Being the first time such an order has ever been issued the reaction was one of outrage and disbelief particularly coming at a time when Ahmad Qurei has consistently and publicly called for a return to the negotiating table. Today however, Thursday 9, October, Palestinians are facing a complete shut down of the entire West Bank. Not only are Palestinians being prohibited from entering Israel but all West Bank cities, towns and villages have been subjected to a full closure. The entire West Bank is at a standstill. Not only are all existing checkpoints denying any movement but multiple additional road blocks and “flying checkpoints” are being enforced with Israeli jeeps sporadically dispersed on all roads throughout the region.
PAYING FOR IRAQ
It is costing the United States approximately $4 billion every month to occupy Iraq.
On top of that, President George W. Bush has proposed a $20.3 billion budget for Iraqi reconstruction. And he wants an additional $87 billion from Congress for military operations.
When I look at these numbers, one thing occurs to me: the people who supported this war should pay for it.
That group does not include me. More...
Sat Oct 11, 2003
THOMAS FRIEDMAN: THE GERALDO RIVERA OF THE NEW YORK TIMES
The principal diplomatic correspondents for the New York Times, from Cyrus Sulzberger through Flora Lewis, James Reston, and Leslie Gelb to Thomas Friedman, have always and necessarily been apologists for U.S. foreign policy. The NYT is a self-acknowledged establishment paper, and hardly makes any bones about its close connections with policy- makers. James Reston was greatly honored for his intimacy with high officials, and even co-wrote one of his NYT opinion columns with Henry Kissinger. Another Friedman predecessor, Leslie Gelb, had stints in the State Department and Pentagon interspersed with his position as diplomatic correspondent. That these relationships were countenanced shows that bias and de facto spokesmanship for the imperial state on the part of these reporters is entirely acceptable. An establishment newspaper by definition supports the establishment—what its country’s leaders do is good and is done with the best of intentions (although subject to occasional error and misjudgment) ; their allies and clients deserve support and constructive engagement; their enemies and targets are bad and deserve harsh, often violent words and destructive engagement. More...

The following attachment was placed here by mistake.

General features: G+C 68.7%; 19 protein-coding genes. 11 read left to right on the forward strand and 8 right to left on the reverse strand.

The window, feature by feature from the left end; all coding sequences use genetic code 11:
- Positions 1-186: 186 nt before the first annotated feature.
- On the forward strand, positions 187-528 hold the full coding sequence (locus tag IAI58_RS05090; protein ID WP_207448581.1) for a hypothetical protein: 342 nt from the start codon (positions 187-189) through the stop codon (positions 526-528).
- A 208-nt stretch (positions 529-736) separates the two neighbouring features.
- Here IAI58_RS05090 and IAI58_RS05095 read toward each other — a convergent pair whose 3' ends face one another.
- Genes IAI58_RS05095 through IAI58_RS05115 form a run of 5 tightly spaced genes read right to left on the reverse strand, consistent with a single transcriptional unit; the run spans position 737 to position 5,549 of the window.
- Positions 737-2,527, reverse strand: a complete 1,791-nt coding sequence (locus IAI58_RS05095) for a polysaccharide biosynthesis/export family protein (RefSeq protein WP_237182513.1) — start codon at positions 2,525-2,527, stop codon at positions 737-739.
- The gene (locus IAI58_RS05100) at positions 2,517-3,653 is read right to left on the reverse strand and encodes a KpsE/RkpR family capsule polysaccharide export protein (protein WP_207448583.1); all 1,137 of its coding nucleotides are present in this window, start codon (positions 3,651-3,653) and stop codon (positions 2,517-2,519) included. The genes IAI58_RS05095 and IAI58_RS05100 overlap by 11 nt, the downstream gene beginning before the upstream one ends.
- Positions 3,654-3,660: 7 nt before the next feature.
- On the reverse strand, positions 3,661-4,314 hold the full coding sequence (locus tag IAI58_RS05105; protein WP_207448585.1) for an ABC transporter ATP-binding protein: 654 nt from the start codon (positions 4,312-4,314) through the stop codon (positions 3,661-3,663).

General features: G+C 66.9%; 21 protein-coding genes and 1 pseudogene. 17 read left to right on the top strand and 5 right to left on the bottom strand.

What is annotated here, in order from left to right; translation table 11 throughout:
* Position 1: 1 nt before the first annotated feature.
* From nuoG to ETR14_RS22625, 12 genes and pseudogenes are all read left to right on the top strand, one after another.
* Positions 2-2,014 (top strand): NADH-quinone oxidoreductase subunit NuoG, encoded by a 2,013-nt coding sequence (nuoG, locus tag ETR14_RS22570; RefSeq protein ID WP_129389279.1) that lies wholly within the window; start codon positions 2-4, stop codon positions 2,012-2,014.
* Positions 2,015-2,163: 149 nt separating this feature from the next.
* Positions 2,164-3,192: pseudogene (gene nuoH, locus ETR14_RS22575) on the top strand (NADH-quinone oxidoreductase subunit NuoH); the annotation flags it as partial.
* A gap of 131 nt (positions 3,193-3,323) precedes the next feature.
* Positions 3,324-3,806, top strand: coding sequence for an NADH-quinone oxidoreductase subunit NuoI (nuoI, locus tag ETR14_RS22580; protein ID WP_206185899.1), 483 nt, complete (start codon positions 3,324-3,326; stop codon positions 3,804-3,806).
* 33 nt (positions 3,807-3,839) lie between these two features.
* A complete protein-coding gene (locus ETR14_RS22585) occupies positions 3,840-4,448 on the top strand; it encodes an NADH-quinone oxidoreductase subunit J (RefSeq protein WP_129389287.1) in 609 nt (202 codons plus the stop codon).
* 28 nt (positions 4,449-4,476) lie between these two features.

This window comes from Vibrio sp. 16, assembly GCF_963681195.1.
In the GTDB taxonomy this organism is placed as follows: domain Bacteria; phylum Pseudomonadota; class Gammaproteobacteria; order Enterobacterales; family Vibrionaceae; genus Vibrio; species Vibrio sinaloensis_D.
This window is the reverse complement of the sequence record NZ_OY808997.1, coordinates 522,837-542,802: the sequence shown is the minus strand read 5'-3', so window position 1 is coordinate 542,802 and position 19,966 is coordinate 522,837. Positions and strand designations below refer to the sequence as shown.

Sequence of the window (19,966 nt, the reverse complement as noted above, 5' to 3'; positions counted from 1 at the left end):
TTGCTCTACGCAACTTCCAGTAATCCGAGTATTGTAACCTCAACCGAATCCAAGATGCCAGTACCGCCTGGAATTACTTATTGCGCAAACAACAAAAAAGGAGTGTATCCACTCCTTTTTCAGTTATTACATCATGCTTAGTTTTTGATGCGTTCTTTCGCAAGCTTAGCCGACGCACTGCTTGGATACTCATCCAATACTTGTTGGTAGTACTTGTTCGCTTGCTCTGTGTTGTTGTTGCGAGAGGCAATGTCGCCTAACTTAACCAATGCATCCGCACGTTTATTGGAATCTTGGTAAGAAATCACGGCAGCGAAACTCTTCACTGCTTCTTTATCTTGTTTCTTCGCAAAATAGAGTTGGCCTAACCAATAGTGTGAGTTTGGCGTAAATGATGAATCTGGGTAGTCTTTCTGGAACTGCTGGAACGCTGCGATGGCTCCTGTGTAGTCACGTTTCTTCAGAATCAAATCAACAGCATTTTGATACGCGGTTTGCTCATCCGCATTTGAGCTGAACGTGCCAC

The mirror of fire and tears
9 October 2003 -- Thus Yom Kippur (October 6th), the most holy day on the Jewish calendar, the day of atonement in which we are supposed to cease every form of work in order to pray and request forgiveness from God, the Israeli army began construction on a new permanent checkpoint in the Gaza Strip, another slice.
Tanks cut off the main road between Rafah and Khan Younis (the city just north of Rafah) by driving ten tanks right in front of the European Gaza Hospital, the only decent hospital south of Gaza City, and the road has been closed for days. Nothing can get to Rafah, many things in Rafah are simply not available right now, things like medicine, the ability to cash checks, basic supplies.
Israel accused of starving West Bank
A United Nations report which blames Israel for causing starvation in Gaza and the West Bank has prompted a furious diplomatic row with the Israeli government of Ariel Sharon.
The leaked report by Jean Ziegler, a Swiss sociologist and UN special envoy, blames Israel's security policies for "collective punishment" of the Palestinians. Ziegler spent 10 days in the occupied territories in July and was due to present his report to the UN General Assembly in New York on November 18.
Furious Israeli officials, however, have denounced the report as "highly political", saying that Ziegler had gone beyond his mandate. With support from American diplomats at the UN, Israel has called for the report to be rejected before it reaches the floor of the Assembly, and asked the UN Human Rights Commission, for whom Ziegler was working as a food rights specialist, to discipline him.
Fri Oct 10, 2003
SA academic Dugard slams Israel
A former Human Rights advocate at Wits University Professor John Dugard in his capacity as Special Rapporteur of the UN’s Commission of Human Rights, has severely attacked Israel. During his tenure as law professor in SA, Dugard was threatened with contempt of court for criticizing Apartheid South Africa’s failure to defend human rights. Consistent with his concern for HR violations Dugard has accused the Jewish State for its disregard of various international laws and conventions.
In his new capacity as Special Rapporteur of the Commission on Human Rights, Dugard visited the Occupied Palestinian Territory (OPT) and Israel at the end of June, meeting a number of government and non-governmental organizations on both sides. His brief was to assess Israeli operations in relation to international human rights laws and international humanitarian law. More...
Edward Said's journey to Ithaka
There is a place for us. Joseph Massad* ponders the life and work of a beloved friend and a great man.
"Joseph, are you still sleeping, it's 8am already?" These are the first words I would hear upon picking up the phone three, four times a week. Edward's powerful teasing voice on the other side goading me to emulate his work regimen: "I have been up since 5:30." I would scramble the words to justify that I had just woken up half an hour earlier and was having my morning coffee. "I am not so sure about that. You sound like you're still in bed!" More...
Thu Oct 09, 2003
Defamation, Revisionist Style